"Lawyers are not supposed to make any moral judgements on their clients, they are supposed to fight for their clients' side."
Maybe not. But they can make a moral judgement on themselves as to whether or not they accept certain clients.
326 posts • joined 14 Jul 2007
"I've looked for, and never found, a pair of quality Bluetooth speakers that can do stereo without a wire connection between a 'master' and 'slave' unit."
Not sure whether they still make them anymore but I have a pair of Nokia Play 360, they work pretty well both own their own or as a pair. And a very useful feature that few bluetooth speakers have is removable/replaceable batteries. The only complaint I have about these is that the battery compartment needs a screwdriver/coin to open.
"Is it only me who would like someone to explain why the Chinese like keypads when they don't use an alphabet?"
I can't explain why the Chinese like keypads. However I can point out that it is a NUMBER keypad - geared for dialling phone numbers not for typing in letters of the alphabet (although you could do that as well if you had to). Also there are a myriad of different methods to input Chinese characters, one of them, the "Stroke" method only requires 5 keys - each representing one of the different strokes that makes up a character - which fits on a number keypad with plenty to spare.
"At least at LHR and most airports outside of the USA you can connect with another flight without having to go through local customs and immigration.
Written sitting waiting for a flight in the Duty Free Megaopolis that is DXB"
DXB is one of those where you have to go through customs to get to your connecting flight. The security people there are very sharp. I had accidently left a "swisscard" in my wallet, it contains a small blade and a pair of scissors. The guys at DXB spotted it, asked me what it was, after I showed it to them they let me through. I had been carrying that swisscard in my wallet for a good number of years and have been on more than a dozen flights with it but no other airport's security peeps have complained about it (or maybe they thought it was less a threat than my bottle of water).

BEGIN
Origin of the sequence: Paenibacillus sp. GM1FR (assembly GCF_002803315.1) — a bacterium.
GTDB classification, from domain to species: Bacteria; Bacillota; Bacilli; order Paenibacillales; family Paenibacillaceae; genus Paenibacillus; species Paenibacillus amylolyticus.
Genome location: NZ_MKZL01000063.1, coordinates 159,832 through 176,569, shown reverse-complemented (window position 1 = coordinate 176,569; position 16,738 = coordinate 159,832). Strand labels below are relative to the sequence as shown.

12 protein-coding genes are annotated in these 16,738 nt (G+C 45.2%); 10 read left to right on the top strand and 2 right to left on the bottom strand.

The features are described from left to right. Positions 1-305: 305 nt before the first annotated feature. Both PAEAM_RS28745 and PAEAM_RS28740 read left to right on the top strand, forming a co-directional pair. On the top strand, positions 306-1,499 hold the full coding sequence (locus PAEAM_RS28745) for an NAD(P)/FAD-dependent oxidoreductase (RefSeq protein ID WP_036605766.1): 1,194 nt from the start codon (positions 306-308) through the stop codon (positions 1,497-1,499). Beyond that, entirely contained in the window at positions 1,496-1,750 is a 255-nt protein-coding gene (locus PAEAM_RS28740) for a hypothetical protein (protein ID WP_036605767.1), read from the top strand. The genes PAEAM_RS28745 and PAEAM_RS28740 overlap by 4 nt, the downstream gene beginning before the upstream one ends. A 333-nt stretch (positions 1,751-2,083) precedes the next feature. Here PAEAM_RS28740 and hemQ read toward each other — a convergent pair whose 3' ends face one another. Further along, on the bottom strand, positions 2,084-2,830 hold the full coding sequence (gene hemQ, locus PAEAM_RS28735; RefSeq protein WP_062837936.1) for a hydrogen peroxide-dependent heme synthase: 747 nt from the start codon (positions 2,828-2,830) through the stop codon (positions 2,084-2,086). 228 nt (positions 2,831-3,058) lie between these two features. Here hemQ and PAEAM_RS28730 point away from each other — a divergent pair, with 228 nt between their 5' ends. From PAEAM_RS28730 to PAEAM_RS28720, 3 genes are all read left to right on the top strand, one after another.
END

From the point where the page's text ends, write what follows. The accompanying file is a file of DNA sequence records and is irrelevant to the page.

'And of course, those growing "sand islands" in the South China Sea have nothing to do with territorial aggression ... after all, it's called the South China Sea for a reason, right?'
Of course not, otherwise the US would have accused Vietnam and the Philippines of territorial aggression already because they have been building "islands" and outposts years before China got in on the act.
"And I've taken great comfort in Putin's reassurances that Russia has nothing whatsoever to do with the rebellious discontent in eastern Ukraine."
And so you should because Russia has as much to do with the rebellious discontent in eastern Ukraine as the US had to do with the overthrow of the previous democratically elected government of Ukraine.
Staff seem to spend more time on paperwork than on patient care. Each member of staff that comes along asks the same questions and fill in the same forms that had already been answered to the previous member of staff. There's little coordination within a ward and less between wards and departments, and practically none between sites of what is nominally the same hospital.
"using your own people as dirt cheap labour"
You seem to imply that this is a bad thing. Their wages may be dirt cheap in comparison to yours, but to them it may very well be adequate or generous even. As long as they're not being mistreated or abused then it's fine. For at least the past decade wages (in the coastal provinces and cities) have been rising at over 10% a year in line with the growth in GDP. Labour laws are updated all the time to provide increased protection for workers, eg overtime work must be paid, there's also a limit to the total amount of overtime worker can do per week, people working outside in hot weather are paid a special allowance, workers are entitled to redundancy payments etc.